Meanwhile I’ve been back here quietly exercising every day all along. There’s not much excitement or glory in it so I almost never post on social media about my workouts. How boring would that be? “Did my workout again today, just like yesterday and the day before and the day before.” And yet what I’m doing is what I hear people say they’d like to emulate – getting regular exercise. Why is it so hard to maintain year after year?

One of my theories is that people focus too hard on the weight-loss benefits of exercise, and that is not sustainable. There are basically two ways it can go when your only reason for exercising is weight loss:

  1. You reach your goal, and stop exercising. Not right away, of course, but over time skipping workouts seems fine because, hey, I reached my goal I should get to relax now! And that’s a slippery slope that leads to getting out of the habit and one day realizing you don’t exercise anymore and haven’t in months or years.
  2. Exercising doesn’t result in weight loss, so you give it up. If you started exercising, but didn’t change your diet, this is a very likely scenario. Losing weight is about 80% intake and maybe 20% exercise. If all you did was start running on the elliptical 20 minutes a day, but only lost 5 pounds before it stopped coming off, you’d probably stop bothering because it wasn’t giving you the results you were looking for.

In order to keep at it over time, one needs to come to an appreciation of the benefits of exercise apart from weight loss. That’s how I get my body out of bed on a Sunday and run 4 miles even when I don’t particularly want to. I’m long past exercising to lose weight – at my age I’m exercising to keep my weight stable and for the other benefits, such as:

My own personal top reason is pain management – my body hurts less when I exercise regularly. I consider exercise to be my regular talisman against the aches and pains of aging. Like brushing my teeth morning and night, it’s just something I need to get done so I can get on with my day. The other benefits are a nice bonus. What are your reasons for exercising?

Brain Games

I’ve noticed something interesting going on in my brain. It has to do with the scale. You guys know I have a fraught relationship with the scale. I try to get on it as little as possible. In fact, I haven’t been on it since November. I am trying to learn to maintain and manage my weight by eating healthy and exercising. I don’t want to spend my whole life on a perpetual cycle of weight gain followed by fast loss through a program. I want to eat naturally, not shakes and pre-packaged foods I buy from a weight-loss system.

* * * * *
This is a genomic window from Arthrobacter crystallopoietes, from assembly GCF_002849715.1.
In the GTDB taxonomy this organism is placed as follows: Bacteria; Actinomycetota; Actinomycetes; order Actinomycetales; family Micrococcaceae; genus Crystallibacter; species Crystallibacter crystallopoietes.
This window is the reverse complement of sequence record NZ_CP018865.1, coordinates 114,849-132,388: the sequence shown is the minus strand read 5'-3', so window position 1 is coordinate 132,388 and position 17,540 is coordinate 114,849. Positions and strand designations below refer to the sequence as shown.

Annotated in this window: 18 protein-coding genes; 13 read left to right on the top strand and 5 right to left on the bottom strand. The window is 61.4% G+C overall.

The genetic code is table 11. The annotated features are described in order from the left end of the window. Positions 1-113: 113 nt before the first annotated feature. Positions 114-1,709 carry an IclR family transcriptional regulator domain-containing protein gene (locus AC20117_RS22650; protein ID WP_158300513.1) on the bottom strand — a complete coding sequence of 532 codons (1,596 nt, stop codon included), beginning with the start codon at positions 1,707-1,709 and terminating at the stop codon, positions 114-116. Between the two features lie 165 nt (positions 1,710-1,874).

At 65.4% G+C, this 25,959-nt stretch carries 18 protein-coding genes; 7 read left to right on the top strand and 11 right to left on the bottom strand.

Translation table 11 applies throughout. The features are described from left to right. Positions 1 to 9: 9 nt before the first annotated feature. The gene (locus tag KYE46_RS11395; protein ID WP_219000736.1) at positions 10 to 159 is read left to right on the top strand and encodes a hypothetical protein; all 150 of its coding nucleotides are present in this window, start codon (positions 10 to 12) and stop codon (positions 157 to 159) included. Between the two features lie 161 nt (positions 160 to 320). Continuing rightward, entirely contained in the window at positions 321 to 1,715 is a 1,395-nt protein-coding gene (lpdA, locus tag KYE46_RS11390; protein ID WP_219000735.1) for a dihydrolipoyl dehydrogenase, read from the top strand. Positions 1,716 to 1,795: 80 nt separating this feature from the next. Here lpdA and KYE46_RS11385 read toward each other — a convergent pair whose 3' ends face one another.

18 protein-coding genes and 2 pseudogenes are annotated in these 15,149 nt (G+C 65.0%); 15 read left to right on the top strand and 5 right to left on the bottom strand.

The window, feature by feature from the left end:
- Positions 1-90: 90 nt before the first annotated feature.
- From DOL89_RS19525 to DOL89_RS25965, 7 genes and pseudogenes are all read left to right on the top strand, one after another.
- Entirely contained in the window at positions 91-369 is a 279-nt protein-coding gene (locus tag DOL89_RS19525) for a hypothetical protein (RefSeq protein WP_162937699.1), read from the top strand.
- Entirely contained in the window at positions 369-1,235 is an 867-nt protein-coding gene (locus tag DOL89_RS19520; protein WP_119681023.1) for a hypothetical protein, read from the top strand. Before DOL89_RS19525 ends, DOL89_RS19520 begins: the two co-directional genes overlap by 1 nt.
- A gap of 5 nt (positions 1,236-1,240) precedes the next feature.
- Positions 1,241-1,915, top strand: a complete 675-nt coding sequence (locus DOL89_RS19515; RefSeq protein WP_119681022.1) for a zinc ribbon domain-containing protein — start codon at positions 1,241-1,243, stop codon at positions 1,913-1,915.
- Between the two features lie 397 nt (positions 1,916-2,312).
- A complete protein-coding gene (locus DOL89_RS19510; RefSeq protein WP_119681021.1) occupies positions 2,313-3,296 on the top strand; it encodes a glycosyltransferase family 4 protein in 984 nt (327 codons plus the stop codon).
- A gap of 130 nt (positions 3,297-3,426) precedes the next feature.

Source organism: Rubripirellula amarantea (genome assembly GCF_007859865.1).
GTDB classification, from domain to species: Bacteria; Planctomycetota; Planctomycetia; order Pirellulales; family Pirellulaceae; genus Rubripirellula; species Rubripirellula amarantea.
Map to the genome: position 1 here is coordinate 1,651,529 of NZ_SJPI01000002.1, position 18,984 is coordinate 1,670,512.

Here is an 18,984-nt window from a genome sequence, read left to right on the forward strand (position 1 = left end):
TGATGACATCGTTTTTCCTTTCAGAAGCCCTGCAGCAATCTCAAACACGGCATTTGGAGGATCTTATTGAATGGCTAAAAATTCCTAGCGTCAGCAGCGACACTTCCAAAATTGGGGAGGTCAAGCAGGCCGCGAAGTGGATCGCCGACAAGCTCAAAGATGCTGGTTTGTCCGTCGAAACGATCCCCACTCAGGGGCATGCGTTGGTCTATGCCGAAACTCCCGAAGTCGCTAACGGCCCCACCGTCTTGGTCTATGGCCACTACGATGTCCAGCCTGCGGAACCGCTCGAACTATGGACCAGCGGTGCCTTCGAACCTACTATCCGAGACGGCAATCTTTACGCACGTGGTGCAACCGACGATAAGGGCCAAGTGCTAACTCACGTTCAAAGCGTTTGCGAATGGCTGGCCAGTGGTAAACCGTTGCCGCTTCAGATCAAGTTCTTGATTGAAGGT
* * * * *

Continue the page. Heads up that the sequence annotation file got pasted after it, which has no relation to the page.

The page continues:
What’s weird is that I’ve been doing this since 2003, and I still feel like I don’t know what the hell I’m doing. I still feel like I have no idea how to lose weight. I have lots of friends who know exactly what you should do to lose weight and will happily expound at length on The Answer for Weight Loss. It is, of course, whatever worked for them. The further I get with this whole thing the less I know for sure.

Anyway, the brain thing.

I try not to weigh myself too often, usually because I just can’t bear it. I don’t want to be on the constant merry-go-round of hope, fear, disappointment, elation…it’s too much. Just too much. I just want to live a quiet, maintained life with my weight. So I do my exercise – 40-60 minutes of vigorous, breathing-hard, sweating, red-faced, hard exercise 5-6 days a week. And I watch my intake – lots of fruits and veggies, portions that aren’t too big, the occasional indulgence (but not too much). And I don’t get on the scale until my brain freaks out.

That’s what happens. I go for a few months and then my brain freaks out and convinces me that I’m DOING IT ALL WRONG and I’m clearly enjoying food too much, my eating is out of control, I must have gained tons of weight enjoying myself and I AM A FAILURE. My brain completely freaks out. I get depressed because I suck at this and I’m gaining weight and failing and all my exercise is for nothing because I must have gained 10 pounds since the last time I got on the scale.

And my brain starts making me notice things I hadn’t before, which are a sure sign that I’ve gained a ton of weight. Suddenly my hips are present to me in a way they weren’t before. My belly looks bloated. My legs feel sluggish and large. Clearly I’ve failed and am gaining weight and I need to get control of all this before I’m back up to my highest weight ever. I moan about how bad I’ve been and  how much weight I must have gained and, always, my husband says, “You look the same to me. Are you sure you’ve gained weight, or are you just guessing?”

Darling. I’m just guessing. I can’t face the scale so I don’t, I just guess that things are bad because my brain is telling me I’m a failure.

So after a few days or weeks of this I decide it’s time to Take Things In Hand. I need to get on the scale, get a handle on just how bad things have become, and start working on losing whatever huge amount of weight I’ve gained since I’ve been enjoying food and out of control. So this morning, after weeks of my brain convincing me I’d gained 10-20 pounds over the holidays I gave up and got on the scale so I could quantify the problem in order to begin working on it.

Up a half pound since the last time I weighed in November. That’s within regular fluctuation range. I am maintaining, my weight is extremely stable. Everything is going fine, I haven’t gained anything over the holidays, my system is working. It’s my brain that’s disordered.

I need a better system for brain management.